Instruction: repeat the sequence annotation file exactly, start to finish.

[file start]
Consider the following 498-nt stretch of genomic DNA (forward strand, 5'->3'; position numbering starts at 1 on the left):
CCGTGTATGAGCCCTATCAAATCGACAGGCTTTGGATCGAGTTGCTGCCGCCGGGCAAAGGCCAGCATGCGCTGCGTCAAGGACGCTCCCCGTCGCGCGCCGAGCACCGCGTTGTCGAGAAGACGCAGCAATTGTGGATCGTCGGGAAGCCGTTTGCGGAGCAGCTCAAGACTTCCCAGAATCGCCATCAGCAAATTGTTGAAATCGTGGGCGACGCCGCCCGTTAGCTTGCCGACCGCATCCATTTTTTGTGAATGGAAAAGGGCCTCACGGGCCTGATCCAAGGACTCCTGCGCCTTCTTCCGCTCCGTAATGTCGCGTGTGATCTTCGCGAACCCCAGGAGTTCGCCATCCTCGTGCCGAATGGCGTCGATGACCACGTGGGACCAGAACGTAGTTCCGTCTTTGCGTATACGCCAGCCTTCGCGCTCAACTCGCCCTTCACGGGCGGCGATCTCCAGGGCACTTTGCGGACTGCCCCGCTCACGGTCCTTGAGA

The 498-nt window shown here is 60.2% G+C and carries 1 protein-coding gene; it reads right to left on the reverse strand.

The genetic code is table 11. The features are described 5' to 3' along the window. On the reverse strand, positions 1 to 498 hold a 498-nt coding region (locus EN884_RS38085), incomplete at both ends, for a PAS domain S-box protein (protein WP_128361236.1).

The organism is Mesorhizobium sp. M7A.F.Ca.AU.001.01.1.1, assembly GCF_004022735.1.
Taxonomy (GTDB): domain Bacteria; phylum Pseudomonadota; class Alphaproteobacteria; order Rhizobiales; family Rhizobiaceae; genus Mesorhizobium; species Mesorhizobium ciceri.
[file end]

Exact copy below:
Consider the following 498-nt stretch of genomic DNA (forward strand, 5'->3'; position numbering starts at 1 on the left):
CCGTGTATGAGCCCTATCAAATCGACAGGCTTTGGATCGAGTTGCTGCCGCCGGGCAAAGGCCAGCATGCGCTGCGTCAAGGACGCTCCCCGTCGCGCGCCGAGCACCGCGTTGTCGAGAAGACGCAGCAATTGTGGATCGTCGGGAAGCCGTTTGCGGAGCAGCTCAAGACTTCCCAGAATCGCCATCAGCAAATTGTTGAAATCGTGGGCGACGCCGCCCGTTAGCTTGCCGACCGCATCCATTTTTTGTGAATGGAAAAGGGCCTCACGGGCCTGATCCAAGGACTCCTGCGCCTTCTTCCGCTCCGTAATGTCGCGTGTGATCTTCGCGAACCCCAGGAGTTCGCCATCCTCGTGCCGAATGGCGTCGATGACCACGTGGGACCAGAACGTAGTTCCGTCTTTGCGTATACGCCAGCCTTCGCGCTCAACTCGCCCTTCACGGGCGGCGATCTCCAGGGCACTTTGCGGACTGCCCCGCTCACGGTCCTTGAGA

The 498-nt window shown here is 60.2% G+C and carries 1 protein-coding gene; it reads right to left on the reverse strand.

The genetic code is table 11. The features are described 5' to 3' along the window. On the reverse strand, positions 1 to 498 hold a 498-nt coding region (locus EN884_RS38085), incomplete at both ends, for a PAS domain S-box protein (protein WP_128361236.1).

The organism is Mesorhizobium sp. M7A.F.Ca.AU.001.01.1.1, assembly GCF_004022735.1.
Taxonomy (GTDB): domain Bacteria; phylum Pseudomonadota; class Alphaproteobacteria; order Rhizobiales; family Rhizobiaceae; genus Mesorhizobium; species Mesorhizobium ciceri.